The development of Cabot Circus shopping centre presented a rare opportunity for archaeological investigation of a large part of the Broadmead suburb of Bristol. Late in 2005 Cotswold Archaeology and Pre-Construct Archaeology (a consortium of archaeological practices collectively known as CAPCA) commenced a programme of archaeological work and this new volume brings together the project’s exciting discoveries, covering everything from evidence for the prehistoric landscape to elements of a Dominican friary and later Friends’ Meeting House (structural remains of which survive as scheduled buildings preserved within a large open piazza in the west of the new development).

The former presence of a Dominican Friary and later Friends’ Meeting House were already well known, and surviving buildings from both remain within a large open piazza in the west of the new development.

Further elements of the friary complex, including remains of the church and two cloisters, were revealed in various archaeological interventions within the area of the former precinct, enabling a reconstruction of the precinct and its environs to be made.

The project has shed light on other aspects of the suburb’s past that were previously less well known. Borehole investigations have allowed the prehistoric environment of the River Frome valley to be characterised, with episodes of small-scale tree clearance from the surrounding slopes during the later Neolithic and early Bronze Age, and the floodplain remaining as mud flats until the development of the Broadmead suburb in the 12th century and the arrival of the Dominicans in the 13th century. River access and the presence of flowing water were important assets for the industrial medieval and later suburb, which was home to tanning, leatherworking, ironworking and cloth industries. The Dissolution saw the demolition of parts of the friary, and by the later 17th century the surviving claustral buildings were occupied by trade guilds and the Quakers had built their first Meeting House.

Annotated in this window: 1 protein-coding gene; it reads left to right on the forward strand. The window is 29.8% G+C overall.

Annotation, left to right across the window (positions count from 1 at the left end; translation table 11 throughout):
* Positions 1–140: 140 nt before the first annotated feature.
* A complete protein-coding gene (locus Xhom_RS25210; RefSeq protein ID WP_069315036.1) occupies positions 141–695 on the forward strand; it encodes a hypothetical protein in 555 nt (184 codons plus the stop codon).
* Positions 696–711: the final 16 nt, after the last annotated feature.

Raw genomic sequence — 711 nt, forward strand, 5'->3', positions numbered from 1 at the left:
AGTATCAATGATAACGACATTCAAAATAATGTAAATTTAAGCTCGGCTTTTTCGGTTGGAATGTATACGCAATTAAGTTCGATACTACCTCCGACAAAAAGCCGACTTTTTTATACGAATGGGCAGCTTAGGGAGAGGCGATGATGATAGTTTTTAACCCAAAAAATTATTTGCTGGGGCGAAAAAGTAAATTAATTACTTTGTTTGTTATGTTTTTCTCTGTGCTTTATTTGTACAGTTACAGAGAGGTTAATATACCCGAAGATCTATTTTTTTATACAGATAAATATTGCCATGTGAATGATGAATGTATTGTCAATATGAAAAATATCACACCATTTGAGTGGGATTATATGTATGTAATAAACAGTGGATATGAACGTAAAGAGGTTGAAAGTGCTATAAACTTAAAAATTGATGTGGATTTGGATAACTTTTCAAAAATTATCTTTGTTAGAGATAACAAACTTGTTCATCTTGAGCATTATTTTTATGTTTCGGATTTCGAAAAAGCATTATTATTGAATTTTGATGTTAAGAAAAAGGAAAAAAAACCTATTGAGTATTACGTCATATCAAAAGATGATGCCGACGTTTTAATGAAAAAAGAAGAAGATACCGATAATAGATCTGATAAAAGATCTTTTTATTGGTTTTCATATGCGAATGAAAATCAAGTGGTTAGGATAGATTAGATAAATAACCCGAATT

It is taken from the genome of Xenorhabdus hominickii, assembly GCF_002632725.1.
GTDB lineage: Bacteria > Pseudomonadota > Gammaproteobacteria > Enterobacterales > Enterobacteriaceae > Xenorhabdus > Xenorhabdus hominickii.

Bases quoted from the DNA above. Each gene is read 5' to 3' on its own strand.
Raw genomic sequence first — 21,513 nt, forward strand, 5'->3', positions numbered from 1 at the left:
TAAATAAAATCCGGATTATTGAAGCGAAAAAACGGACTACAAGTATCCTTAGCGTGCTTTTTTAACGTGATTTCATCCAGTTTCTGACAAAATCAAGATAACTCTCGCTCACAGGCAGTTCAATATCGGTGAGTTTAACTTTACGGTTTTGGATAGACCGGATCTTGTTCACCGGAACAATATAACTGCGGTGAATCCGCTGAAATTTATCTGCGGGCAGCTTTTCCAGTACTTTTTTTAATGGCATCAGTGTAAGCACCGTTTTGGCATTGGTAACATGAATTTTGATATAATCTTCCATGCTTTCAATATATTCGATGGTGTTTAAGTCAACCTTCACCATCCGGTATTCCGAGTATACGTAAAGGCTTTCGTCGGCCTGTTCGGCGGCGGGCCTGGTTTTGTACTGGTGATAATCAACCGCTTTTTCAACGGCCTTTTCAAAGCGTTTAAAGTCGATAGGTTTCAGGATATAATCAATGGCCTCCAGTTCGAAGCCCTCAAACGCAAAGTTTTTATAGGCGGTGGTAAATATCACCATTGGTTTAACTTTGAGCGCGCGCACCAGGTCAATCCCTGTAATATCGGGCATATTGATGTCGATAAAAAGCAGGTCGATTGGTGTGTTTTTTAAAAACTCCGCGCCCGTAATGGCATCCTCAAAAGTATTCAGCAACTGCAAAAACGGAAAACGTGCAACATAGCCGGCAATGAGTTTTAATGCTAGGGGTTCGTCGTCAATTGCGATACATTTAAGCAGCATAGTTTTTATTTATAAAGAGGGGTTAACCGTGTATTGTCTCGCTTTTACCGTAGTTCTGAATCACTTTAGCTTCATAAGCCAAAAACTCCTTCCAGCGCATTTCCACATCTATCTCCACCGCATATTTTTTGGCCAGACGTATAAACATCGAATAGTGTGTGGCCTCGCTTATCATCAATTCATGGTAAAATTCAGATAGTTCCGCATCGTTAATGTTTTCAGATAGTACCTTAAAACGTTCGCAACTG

The 18th and 19th centuries were times of enormous expansion for Bristol, when large-scale development occurred, expanding the suburb to the north and east of the former friary. These new developments included industrial premises, saw mills, cabinet works and malthouses, alongside terraces and courts of domestic dwellings. The recovery of a significant assemblage of tobacco pipe bowls and kiln wasters has enabled the development of new typology for Bristol, which should prove invaluable in dating future assemblages recovered from the city.

You can buy the book from Oxbow here:

Friars, Quakers, Industry and Urbanisation: The Archaeology of the Broadmead Expansion Project, Cabot Circus, Bristol, 2005-2008 [Hardback]
Victoria Ridgeway (Editor); Martin Watts (Editor)
ISBN: 9780956305480 | Published by: Cotswold Archaeology | Series: CA monograph/PCA monograph | Volume: 5/16 | Year of Publication: 2013 | Language: English 450p, colour 107; B&W 116

Friars, Quakers, Industry and Urbanisation

SOURCECotswold Archaeology
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